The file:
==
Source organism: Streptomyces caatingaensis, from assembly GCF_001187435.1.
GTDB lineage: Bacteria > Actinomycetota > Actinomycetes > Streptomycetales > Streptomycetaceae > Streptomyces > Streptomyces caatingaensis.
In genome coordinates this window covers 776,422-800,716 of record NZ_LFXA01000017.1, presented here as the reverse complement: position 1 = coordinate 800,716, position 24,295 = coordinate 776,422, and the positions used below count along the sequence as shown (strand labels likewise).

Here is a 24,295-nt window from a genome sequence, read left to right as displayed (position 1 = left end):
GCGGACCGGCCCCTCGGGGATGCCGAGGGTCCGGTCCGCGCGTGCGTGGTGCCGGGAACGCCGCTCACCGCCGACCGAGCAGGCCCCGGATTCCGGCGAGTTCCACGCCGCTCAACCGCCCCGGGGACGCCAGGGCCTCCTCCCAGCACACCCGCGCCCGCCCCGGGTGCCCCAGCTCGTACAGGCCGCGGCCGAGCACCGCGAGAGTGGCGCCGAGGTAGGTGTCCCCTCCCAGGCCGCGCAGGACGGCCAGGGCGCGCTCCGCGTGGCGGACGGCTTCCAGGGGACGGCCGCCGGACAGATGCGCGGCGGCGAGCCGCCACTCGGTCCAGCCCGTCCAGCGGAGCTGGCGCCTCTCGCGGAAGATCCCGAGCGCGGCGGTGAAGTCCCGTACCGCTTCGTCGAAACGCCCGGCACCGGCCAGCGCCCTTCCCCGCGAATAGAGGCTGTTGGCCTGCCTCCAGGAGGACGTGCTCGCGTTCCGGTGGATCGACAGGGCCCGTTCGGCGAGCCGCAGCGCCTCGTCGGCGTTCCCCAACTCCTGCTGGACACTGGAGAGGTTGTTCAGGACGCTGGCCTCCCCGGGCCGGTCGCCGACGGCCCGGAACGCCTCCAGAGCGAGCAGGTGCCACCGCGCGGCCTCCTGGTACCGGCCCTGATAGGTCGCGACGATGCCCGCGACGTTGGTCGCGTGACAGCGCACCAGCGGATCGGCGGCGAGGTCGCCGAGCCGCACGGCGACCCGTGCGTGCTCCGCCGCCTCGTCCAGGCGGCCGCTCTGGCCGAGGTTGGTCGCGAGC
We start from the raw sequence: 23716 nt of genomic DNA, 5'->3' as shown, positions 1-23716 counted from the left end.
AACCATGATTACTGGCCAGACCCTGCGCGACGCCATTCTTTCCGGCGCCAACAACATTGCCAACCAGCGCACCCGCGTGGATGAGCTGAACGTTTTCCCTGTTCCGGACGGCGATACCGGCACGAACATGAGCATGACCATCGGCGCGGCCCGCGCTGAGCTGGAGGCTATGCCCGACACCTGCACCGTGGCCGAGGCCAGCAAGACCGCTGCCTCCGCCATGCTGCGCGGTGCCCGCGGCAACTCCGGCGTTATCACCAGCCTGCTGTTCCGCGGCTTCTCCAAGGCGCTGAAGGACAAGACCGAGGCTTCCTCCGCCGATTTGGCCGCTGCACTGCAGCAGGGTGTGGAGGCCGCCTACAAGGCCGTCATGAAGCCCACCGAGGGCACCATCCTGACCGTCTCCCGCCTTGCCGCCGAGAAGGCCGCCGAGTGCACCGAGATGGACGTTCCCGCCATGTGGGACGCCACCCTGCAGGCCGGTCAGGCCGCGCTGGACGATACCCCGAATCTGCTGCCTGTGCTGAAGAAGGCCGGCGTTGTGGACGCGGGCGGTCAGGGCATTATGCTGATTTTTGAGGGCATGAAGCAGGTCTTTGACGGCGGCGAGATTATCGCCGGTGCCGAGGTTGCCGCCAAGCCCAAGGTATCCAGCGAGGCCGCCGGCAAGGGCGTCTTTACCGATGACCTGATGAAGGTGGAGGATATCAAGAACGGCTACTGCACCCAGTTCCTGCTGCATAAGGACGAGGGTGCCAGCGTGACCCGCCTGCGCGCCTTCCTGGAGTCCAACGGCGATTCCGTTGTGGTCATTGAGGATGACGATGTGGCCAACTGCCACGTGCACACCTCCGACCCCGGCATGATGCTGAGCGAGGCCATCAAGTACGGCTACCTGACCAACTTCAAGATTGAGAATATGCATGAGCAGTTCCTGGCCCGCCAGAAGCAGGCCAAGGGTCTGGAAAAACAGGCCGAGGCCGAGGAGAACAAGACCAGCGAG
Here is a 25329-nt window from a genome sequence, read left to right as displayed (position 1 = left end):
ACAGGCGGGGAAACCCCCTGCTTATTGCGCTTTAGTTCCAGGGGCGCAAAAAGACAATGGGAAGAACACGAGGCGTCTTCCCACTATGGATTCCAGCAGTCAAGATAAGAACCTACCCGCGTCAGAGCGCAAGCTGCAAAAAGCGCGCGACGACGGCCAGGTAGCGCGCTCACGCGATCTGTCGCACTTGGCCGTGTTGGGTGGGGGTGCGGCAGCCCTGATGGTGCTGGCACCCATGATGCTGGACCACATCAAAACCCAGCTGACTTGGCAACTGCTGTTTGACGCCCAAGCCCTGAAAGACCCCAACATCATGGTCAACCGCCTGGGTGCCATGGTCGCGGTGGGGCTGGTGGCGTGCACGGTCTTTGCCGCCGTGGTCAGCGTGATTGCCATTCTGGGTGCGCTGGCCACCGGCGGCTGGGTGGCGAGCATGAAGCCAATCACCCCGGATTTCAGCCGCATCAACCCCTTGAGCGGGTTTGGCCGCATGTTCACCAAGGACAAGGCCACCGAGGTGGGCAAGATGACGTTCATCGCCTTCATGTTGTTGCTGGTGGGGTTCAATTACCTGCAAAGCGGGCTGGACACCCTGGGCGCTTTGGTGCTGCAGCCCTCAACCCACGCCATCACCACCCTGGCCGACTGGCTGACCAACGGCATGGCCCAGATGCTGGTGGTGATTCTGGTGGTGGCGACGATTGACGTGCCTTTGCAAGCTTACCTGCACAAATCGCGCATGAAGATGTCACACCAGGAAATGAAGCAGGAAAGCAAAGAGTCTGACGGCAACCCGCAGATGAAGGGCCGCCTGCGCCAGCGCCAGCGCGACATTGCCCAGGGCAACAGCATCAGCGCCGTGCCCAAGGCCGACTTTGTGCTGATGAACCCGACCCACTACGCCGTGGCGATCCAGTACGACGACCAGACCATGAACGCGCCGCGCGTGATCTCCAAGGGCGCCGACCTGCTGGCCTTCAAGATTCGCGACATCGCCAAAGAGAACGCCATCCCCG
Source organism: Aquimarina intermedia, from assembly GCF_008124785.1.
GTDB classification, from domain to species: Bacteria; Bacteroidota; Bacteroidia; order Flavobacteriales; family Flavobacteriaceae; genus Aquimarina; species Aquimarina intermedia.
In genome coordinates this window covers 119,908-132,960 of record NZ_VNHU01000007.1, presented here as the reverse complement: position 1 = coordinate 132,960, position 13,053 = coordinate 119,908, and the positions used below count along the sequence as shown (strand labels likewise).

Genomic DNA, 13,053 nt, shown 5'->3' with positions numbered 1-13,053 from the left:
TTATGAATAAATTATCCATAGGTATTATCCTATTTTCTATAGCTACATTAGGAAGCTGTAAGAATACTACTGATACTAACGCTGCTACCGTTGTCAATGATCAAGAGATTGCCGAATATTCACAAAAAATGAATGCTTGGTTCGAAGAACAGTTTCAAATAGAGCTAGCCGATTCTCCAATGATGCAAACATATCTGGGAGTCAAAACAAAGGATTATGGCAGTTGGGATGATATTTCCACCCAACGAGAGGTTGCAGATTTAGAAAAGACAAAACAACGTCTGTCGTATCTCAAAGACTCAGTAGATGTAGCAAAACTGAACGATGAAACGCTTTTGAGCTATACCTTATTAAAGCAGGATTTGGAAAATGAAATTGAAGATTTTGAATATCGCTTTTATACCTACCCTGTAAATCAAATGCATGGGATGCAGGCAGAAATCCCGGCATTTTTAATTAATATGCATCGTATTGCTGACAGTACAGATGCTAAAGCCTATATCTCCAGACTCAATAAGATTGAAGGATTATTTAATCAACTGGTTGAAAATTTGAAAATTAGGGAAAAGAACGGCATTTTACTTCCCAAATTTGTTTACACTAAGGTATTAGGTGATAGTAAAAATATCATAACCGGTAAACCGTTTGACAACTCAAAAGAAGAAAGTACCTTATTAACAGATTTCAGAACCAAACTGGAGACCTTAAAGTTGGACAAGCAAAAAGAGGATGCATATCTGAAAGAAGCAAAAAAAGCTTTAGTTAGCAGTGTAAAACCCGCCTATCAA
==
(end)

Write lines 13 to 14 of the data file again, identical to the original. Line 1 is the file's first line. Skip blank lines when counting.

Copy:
Genomic DNA, 13,053 nt, shown 5'->3' with positions numbered 1-13,053 from the left:
TTATGAATAAATTATCCATAGGTATTATCCTATTTTCTATAGCTACATTAGGAAGCTGTAAGAATACTACTGATACTAACGCTGCTACCGTTGTCAATGATCAAGAGATTGCCGAATATTCACAAAAAATGAATGCTTGGTTCGAAGAACAGTTTCAAATAGAGCTAGCCGATTCTCCAATGATGCAAACATATCTGGGAGTCAAAACAAAGGATTATGGCAGTTGGGATGATATTTCCACCCAACGAGAGGTTGCAGATTTAGAAAAGACAAAACAACGTCTGTCGTATCTCAAAGACTCAGTAGATGTAGCAAAACTGAACGATGAAACGCTTTTGAGCTATACCTTATTAAAGCAGGATTTGGAAAATGAAATTGAAGATTTTGAATATCGCTTTTATACCTACCCTGTAAATCAAATGCATGGGATGCAGGCAGAAATCCCGGCATTTTTAATTAATATGCATCGTATTGCTGACAGTACAGATGCTAAAGCCTATATCTCCAGACTCAATAAGATTGAAGGATTATTTAATCAACTGGTTGAAAATTTGAAAATTAGGGAAAAGAACGGCATTTTACTTCCCAAATTTGTTTACACTAAGGTATTAGGTGATAGTAAAAATATCATAACCGGTAAACCGTTTGACAACTCAAAAGAAGAAAGTACCTTATTAACAGATTTCAGAACCAAACTGGAGACCTTAAAGTTGGACAAGCAAAAAGAGGATGCATATCTGAAAGAAGCAAAAAAAGCTTTAGTTAGCAGTGTAAAACCCGCCTATCAA